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Dust Mitigation for the Lunar Surface

Award Information
Agency: National Aeronautics and Space Administration
Branch: N/A
Contract: NNX10CB22C
Agency Tracking Number: 084542
Amount: $600,000.00
Phase: Phase II
Program: SBIR
Solicitation Topic Code: X5.02
Solicitation Number: N/A
Solicitation Year: 2008
Award Year: 2010
Award Start Date (Proposal Award Date): 2010-01-08
Award End Date (Contract End Date): 2012-03-31
Small Business Information
9621 Camino Del Sol NE
Albuquerque, NM 87111-1522
United States
DUNS: 859106296
HUBZone Owned: No
Woman Owned: No
Socially and Economically Disadvantaged: No
Principal Investigator
 Jan Gosau
 Principal Investigator
 (505) 346-1685
Business Contact
 Susan Switzer
Title: Business Official
Phone: (505) 505-1685
Research Institution

The lunar surface is, to a large extent, covered with a dust layer several meters thick. Known as lunar regolith, it has been produced by meteorite impacts since the formation of a solid lunar surface billions of years ago. The regolith, while promising as a future building material for lunar installations, also poses a hazard in the form of dust clouds being generated by all forms of gas expansions in the high vacuum environment of the lunar surface. This is especially pronounced during spacecraft operations; a single lunar landing and take-off emits the same amount of gas as the whole lunar atmosphere contains. Instruments placed on the moon by the Apollo mission showed marked degradation due to damage from dust released during the lander's takeoff. Since there is no air movement to remove the dust after it is deposited, it is essential that dust is not displaced during everyday operations of a permanent lunar installation.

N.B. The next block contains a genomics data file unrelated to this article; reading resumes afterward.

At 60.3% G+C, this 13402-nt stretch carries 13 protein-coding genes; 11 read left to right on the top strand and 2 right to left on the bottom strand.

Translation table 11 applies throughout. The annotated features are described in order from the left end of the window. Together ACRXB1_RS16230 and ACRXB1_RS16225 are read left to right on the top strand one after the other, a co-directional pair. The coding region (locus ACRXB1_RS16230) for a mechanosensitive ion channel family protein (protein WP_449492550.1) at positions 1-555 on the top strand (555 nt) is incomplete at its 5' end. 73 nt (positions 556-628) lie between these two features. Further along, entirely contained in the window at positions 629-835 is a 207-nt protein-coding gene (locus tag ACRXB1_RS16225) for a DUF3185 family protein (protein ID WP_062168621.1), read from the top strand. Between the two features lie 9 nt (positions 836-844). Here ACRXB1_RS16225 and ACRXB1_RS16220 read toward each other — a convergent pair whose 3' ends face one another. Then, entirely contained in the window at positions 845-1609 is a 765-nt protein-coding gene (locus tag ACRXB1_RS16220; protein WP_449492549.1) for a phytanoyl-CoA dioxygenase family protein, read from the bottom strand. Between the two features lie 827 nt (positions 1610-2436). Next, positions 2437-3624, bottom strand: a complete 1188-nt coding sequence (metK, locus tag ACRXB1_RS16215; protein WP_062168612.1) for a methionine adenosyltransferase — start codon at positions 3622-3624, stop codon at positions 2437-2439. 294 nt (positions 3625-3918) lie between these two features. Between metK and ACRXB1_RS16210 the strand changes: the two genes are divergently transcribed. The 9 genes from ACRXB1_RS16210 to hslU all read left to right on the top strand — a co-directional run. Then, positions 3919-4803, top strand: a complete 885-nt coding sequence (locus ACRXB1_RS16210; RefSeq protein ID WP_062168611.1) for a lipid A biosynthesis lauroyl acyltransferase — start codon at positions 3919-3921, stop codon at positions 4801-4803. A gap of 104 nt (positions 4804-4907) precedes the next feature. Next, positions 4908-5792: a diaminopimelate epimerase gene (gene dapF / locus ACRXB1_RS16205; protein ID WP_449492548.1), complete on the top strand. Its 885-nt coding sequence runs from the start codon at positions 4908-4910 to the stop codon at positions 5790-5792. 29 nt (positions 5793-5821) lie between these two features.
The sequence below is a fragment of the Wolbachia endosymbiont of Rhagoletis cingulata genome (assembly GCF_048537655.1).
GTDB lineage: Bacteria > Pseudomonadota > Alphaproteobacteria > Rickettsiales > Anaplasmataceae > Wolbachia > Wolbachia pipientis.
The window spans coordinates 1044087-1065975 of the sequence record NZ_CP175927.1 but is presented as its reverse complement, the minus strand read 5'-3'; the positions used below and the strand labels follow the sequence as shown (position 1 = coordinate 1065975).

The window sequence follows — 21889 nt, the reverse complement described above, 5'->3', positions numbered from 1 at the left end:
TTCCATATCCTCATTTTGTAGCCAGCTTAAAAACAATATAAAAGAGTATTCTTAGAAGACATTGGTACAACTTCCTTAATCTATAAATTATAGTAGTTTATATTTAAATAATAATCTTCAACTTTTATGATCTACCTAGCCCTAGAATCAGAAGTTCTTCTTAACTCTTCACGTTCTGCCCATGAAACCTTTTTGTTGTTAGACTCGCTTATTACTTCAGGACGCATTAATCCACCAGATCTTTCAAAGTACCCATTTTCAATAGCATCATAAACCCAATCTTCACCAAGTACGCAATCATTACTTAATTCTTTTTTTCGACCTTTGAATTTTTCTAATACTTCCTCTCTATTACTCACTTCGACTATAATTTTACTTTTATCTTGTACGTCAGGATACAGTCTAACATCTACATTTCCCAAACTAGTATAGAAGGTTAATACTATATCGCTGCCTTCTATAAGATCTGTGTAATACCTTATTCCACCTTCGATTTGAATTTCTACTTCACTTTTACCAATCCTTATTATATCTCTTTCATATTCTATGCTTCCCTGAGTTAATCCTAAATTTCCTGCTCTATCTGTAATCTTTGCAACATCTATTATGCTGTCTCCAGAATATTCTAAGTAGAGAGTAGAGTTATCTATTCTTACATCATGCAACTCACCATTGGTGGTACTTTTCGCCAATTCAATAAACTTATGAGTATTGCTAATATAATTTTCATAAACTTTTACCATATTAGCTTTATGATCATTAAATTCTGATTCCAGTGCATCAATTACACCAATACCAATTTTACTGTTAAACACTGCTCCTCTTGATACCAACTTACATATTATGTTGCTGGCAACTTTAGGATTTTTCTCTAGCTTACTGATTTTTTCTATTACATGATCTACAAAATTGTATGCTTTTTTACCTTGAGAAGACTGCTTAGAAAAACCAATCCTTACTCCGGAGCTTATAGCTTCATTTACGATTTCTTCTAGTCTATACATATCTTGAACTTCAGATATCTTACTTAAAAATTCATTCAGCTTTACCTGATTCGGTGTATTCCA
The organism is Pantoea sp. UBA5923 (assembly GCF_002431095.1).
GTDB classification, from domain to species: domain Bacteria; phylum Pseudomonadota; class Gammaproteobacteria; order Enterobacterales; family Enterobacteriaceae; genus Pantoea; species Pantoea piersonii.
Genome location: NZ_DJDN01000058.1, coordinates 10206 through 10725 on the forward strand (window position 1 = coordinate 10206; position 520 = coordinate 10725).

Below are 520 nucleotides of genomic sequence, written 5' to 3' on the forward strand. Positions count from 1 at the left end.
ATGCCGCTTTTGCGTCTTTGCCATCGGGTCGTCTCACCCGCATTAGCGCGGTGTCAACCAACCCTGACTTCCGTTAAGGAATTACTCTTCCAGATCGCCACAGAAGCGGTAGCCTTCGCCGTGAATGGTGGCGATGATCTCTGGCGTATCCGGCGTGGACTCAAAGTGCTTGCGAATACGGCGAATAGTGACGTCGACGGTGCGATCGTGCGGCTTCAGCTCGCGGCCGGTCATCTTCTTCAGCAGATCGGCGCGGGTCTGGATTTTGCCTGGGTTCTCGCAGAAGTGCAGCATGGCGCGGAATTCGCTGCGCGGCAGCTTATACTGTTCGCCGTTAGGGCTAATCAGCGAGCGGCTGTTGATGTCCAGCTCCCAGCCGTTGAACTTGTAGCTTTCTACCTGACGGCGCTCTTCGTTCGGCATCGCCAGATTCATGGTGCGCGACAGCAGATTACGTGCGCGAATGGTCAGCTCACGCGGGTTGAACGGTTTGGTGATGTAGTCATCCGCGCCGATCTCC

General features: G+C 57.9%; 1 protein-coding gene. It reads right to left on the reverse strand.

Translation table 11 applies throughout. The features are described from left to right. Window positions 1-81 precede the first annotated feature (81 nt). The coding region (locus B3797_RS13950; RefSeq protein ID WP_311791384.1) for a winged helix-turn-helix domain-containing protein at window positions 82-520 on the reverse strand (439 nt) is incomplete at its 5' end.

Adherent Technologies, Inc. (ATI) has over the last decade developed a number of specialty UV-curing resins for NASA applications in space. In the Phase I program, ATI developed a resin and dispenser system to coat large areas of lunar surface around landing pads and atmosphere locks with a thin, dust-stabilizing coating. The coating is UV stable and elastic enough to weather the temperature extremes of a lunar day and night cycle. Special emphasis was given to a low outgassing, solvent-free system that does not contaminate the lunar atmosphere.

In the Phase II program, ATI will optimize the resin formulations from the Phase I for thin film coatings. By comparing those to two-part resin systems, a balance between required properties and needed launch weight can be struck for different mission profiles. The engineering development will concentrate on a lightweight, reliable spray system to be added onto existing NASA moon vehicles.

* Information listed above is at the time of submission. *

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